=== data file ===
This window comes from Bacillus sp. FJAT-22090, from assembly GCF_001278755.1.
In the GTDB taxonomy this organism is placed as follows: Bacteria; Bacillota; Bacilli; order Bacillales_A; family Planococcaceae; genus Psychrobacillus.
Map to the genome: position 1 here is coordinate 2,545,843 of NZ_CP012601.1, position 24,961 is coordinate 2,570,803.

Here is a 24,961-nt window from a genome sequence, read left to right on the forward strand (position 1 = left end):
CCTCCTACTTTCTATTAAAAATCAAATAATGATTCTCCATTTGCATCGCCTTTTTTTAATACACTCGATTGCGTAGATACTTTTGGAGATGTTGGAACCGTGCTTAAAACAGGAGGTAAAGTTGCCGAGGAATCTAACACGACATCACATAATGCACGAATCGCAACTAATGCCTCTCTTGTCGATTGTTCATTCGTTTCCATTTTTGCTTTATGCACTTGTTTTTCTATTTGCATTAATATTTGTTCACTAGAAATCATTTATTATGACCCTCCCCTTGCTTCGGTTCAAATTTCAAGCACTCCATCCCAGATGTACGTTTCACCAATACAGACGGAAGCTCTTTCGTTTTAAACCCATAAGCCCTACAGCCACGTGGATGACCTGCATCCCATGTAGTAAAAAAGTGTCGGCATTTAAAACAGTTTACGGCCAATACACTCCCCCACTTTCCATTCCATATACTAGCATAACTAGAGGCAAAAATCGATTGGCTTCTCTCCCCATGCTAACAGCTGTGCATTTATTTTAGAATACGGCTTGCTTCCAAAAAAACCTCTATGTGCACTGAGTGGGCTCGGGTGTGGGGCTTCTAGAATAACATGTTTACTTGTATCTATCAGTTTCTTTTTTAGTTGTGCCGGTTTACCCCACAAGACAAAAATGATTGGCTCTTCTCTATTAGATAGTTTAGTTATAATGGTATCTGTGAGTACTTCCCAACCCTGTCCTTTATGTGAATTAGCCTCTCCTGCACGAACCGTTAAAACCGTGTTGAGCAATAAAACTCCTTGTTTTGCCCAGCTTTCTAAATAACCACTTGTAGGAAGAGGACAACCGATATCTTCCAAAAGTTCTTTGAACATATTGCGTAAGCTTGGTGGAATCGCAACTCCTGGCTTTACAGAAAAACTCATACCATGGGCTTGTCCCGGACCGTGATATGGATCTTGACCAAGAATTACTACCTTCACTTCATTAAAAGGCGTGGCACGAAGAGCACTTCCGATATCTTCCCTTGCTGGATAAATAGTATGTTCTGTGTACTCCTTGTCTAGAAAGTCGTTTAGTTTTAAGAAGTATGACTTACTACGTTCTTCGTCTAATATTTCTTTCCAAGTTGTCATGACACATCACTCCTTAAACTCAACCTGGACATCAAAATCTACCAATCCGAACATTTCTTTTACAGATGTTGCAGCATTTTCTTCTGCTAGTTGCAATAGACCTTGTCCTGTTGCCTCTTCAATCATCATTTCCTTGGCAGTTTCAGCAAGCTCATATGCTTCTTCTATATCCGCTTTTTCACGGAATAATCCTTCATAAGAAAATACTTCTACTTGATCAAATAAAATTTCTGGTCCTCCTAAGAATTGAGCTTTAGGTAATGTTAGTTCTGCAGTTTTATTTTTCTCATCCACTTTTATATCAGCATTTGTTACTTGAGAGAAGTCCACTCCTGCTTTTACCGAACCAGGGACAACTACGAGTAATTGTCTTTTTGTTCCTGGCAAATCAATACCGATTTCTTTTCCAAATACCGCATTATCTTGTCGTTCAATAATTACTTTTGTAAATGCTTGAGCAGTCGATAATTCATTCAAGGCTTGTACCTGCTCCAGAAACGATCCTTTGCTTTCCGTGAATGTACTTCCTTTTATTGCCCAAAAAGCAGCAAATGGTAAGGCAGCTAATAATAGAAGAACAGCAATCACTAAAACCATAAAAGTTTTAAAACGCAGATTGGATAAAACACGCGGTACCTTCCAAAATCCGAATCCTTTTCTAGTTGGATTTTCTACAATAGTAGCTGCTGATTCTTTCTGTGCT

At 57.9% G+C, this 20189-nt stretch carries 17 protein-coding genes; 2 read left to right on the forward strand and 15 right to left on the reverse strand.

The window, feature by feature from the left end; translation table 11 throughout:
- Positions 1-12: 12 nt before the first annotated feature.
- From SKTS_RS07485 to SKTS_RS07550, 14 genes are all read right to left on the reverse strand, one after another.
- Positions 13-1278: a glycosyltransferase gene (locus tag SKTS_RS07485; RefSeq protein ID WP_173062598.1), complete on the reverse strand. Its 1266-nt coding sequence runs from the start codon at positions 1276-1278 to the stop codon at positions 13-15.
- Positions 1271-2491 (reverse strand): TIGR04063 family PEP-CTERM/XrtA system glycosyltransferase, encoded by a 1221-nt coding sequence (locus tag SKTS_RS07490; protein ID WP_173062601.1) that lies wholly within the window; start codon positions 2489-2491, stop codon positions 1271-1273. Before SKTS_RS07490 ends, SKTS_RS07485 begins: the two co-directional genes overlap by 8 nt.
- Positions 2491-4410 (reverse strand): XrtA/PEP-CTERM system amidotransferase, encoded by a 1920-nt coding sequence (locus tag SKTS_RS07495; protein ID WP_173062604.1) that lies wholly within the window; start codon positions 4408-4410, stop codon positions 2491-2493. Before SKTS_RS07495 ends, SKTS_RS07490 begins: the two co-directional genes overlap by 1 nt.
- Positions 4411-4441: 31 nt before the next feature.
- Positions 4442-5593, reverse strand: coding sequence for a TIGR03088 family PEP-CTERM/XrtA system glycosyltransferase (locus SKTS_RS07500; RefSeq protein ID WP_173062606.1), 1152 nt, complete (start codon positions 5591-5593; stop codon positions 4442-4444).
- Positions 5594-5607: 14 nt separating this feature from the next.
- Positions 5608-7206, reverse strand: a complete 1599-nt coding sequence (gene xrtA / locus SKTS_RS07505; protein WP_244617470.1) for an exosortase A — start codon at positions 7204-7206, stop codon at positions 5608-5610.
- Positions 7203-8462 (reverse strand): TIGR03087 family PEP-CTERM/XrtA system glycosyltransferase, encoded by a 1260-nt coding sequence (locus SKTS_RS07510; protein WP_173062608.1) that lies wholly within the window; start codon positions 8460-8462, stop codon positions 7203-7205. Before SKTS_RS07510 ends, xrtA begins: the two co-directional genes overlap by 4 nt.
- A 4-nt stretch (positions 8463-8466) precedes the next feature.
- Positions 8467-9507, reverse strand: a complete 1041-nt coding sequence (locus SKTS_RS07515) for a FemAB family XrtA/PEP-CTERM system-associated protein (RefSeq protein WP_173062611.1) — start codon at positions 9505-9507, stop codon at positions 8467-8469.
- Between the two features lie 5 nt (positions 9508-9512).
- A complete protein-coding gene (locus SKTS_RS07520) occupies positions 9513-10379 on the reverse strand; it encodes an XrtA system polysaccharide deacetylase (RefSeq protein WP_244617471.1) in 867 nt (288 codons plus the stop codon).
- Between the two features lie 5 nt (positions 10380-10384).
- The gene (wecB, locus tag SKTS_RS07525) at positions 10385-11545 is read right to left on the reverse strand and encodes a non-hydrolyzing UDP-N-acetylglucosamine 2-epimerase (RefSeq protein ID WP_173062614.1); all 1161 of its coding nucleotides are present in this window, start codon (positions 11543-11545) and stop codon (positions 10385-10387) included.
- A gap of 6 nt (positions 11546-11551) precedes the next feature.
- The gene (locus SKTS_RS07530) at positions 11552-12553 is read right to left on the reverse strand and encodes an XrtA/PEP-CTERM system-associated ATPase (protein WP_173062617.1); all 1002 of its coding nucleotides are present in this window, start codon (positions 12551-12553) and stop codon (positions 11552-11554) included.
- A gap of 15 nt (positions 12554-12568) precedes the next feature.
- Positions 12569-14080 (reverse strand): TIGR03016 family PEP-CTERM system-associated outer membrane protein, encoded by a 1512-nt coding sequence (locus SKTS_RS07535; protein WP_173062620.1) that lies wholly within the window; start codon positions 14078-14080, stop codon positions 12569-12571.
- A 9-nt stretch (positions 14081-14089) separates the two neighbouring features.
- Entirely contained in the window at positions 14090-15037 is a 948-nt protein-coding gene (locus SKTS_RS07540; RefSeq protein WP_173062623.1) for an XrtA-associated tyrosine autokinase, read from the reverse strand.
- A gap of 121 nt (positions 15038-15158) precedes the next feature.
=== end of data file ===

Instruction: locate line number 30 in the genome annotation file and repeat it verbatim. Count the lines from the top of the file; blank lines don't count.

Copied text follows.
- A gap of 121 nt (positions 15038-15158) precedes the next feature.